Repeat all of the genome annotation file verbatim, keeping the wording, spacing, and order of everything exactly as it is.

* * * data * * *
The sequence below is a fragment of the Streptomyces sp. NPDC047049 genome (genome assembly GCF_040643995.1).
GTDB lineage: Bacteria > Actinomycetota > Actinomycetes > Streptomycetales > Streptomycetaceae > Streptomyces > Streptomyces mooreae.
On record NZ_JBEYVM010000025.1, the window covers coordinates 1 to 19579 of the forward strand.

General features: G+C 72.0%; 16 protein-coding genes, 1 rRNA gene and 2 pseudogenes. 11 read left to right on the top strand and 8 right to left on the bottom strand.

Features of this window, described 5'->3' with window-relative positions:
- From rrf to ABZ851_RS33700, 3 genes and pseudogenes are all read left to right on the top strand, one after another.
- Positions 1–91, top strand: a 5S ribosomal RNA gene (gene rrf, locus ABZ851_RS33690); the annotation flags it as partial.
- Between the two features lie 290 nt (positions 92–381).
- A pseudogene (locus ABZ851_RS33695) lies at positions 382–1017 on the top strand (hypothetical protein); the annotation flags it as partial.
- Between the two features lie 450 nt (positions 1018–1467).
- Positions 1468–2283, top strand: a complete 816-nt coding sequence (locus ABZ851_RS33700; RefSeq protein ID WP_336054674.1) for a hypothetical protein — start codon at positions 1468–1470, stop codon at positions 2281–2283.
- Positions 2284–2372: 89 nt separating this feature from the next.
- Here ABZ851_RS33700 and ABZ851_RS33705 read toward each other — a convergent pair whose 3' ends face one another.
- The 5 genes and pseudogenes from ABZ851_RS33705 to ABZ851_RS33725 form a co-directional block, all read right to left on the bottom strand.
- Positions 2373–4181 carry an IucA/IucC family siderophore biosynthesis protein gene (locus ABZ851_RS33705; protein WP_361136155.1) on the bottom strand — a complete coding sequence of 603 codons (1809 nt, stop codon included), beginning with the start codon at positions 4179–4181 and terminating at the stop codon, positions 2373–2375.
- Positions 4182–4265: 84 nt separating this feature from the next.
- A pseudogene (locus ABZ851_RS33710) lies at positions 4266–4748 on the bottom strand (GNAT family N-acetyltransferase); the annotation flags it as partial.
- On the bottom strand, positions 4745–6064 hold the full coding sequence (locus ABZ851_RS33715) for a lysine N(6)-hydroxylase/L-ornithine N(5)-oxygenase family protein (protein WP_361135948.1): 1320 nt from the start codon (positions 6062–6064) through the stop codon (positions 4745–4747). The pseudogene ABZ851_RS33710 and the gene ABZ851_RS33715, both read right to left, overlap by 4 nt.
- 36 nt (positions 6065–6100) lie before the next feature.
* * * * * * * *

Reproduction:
The sequence below is a fragment of the Streptomyces sp. NPDC047049 genome (genome assembly GCF_040643995.1).
GTDB lineage: Bacteria > Actinomycetota > Actinomycetes > Streptomycetales > Streptomycetaceae > Streptomyces > Streptomyces mooreae.
On record NZ_JBEYVM010000025.1, the window covers coordinates 1 to 19579 of the forward strand.

General features: G+C 72.0%; 16 protein-coding genes, 1 rRNA gene and 2 pseudogenes. 11 read left to right on the top strand and 8 right to left on the bottom strand.

Features of this window, described 5'->3' with window-relative positions:
- From rrf to ABZ851_RS33700, 3 genes and pseudogenes are all read left to right on the top strand, one after another.
- Positions 1–91, top strand: a 5S ribosomal RNA gene (gene rrf, locus ABZ851_RS33690); the annotation flags it as partial.
- Between the two features lie 290 nt (positions 92–381).
- A pseudogene (locus ABZ851_RS33695) lies at positions 382–1017 on the top strand (hypothetical protein); the annotation flags it as partial.
- Between the two features lie 450 nt (positions 1018–1467).
- Positions 1468–2283, top strand: a complete 816-nt coding sequence (locus ABZ851_RS33700; RefSeq protein ID WP_336054674.1) for a hypothetical protein — start codon at positions 1468–1470, stop codon at positions 2281–2283.
- Positions 2284–2372: 89 nt separating this feature from the next.
- Here ABZ851_RS33700 and ABZ851_RS33705 read toward each other — a convergent pair whose 3' ends face one another.
- The 5 genes and pseudogenes from ABZ851_RS33705 to ABZ851_RS33725 form a co-directional block, all read right to left on the bottom strand.
- Positions 2373–4181 carry an IucA/IucC family siderophore biosynthesis protein gene (locus ABZ851_RS33705; protein WP_361136155.1) on the bottom strand — a complete coding sequence of 603 codons (1809 nt, stop codon included), beginning with the start codon at positions 4179–4181 and terminating at the stop codon, positions 2373–2375.
- Positions 4182–4265: 84 nt separating this feature from the next.
- A pseudogene (locus ABZ851_RS33710) lies at positions 4266–4748 on the bottom strand (GNAT family N-acetyltransferase); the annotation flags it as partial.
- On the bottom strand, positions 4745–6064 hold the full coding sequence (locus ABZ851_RS33715) for a lysine N(6)-hydroxylase/L-ornithine N(5)-oxygenase family protein (protein WP_361135948.1): 1320 nt from the start codon (positions 6062–6064) through the stop codon (positions 4745–4747). The pseudogene ABZ851_RS33710 and the gene ABZ851_RS33715, both read right to left, overlap by 4 nt.
- 36 nt (positions 6065–6100) lie before the next feature.